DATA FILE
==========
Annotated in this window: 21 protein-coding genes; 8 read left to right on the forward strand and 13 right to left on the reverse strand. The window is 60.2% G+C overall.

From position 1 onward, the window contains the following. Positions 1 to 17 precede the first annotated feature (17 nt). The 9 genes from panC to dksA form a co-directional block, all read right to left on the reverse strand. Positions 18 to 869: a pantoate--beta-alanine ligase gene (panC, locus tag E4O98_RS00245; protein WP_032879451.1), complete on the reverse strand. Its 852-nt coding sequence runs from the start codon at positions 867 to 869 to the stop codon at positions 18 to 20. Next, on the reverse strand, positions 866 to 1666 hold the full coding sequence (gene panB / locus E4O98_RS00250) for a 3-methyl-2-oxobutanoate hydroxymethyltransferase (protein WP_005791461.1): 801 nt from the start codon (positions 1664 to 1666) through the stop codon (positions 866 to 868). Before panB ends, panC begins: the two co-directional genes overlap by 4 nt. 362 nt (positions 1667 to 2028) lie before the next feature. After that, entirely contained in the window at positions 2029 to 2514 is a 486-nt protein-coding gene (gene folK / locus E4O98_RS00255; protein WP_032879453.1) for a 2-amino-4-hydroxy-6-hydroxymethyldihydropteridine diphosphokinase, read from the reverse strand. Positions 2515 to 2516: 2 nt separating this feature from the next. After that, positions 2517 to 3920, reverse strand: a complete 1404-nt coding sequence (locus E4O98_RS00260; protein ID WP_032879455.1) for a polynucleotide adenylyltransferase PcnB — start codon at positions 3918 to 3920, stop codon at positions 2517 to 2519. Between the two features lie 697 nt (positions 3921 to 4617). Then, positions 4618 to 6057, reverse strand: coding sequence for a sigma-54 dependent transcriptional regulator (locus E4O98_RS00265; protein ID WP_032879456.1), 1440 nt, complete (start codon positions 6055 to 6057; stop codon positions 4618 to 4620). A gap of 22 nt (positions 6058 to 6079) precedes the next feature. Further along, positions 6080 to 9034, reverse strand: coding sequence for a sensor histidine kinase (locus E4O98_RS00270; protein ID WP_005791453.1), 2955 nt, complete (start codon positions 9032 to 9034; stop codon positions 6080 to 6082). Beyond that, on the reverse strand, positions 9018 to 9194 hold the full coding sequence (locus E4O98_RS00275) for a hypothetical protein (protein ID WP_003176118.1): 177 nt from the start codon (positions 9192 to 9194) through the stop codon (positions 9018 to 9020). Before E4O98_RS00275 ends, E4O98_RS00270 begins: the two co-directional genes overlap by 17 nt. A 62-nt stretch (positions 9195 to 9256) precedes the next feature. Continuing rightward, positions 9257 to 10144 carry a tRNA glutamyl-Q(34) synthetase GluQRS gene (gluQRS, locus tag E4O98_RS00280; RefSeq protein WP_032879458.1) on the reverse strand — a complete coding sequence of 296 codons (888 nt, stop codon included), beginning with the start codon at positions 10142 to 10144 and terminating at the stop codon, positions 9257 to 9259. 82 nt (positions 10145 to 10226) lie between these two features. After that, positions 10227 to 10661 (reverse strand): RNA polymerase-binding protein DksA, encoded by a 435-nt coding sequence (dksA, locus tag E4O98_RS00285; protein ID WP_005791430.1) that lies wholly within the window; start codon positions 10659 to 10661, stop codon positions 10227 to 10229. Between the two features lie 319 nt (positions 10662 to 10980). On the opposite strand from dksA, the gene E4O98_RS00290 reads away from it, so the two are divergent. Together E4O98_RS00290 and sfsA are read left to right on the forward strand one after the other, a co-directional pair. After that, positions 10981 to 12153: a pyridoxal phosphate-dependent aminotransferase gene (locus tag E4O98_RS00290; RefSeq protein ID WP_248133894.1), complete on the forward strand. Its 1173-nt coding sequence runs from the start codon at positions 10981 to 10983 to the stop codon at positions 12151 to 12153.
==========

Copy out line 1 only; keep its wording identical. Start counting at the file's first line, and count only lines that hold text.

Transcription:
Annotated in this window: 21 protein-coding genes; 8 read left to right on the forward strand and 13 right to left on the reverse strand. The window is 60.2% G+C overall.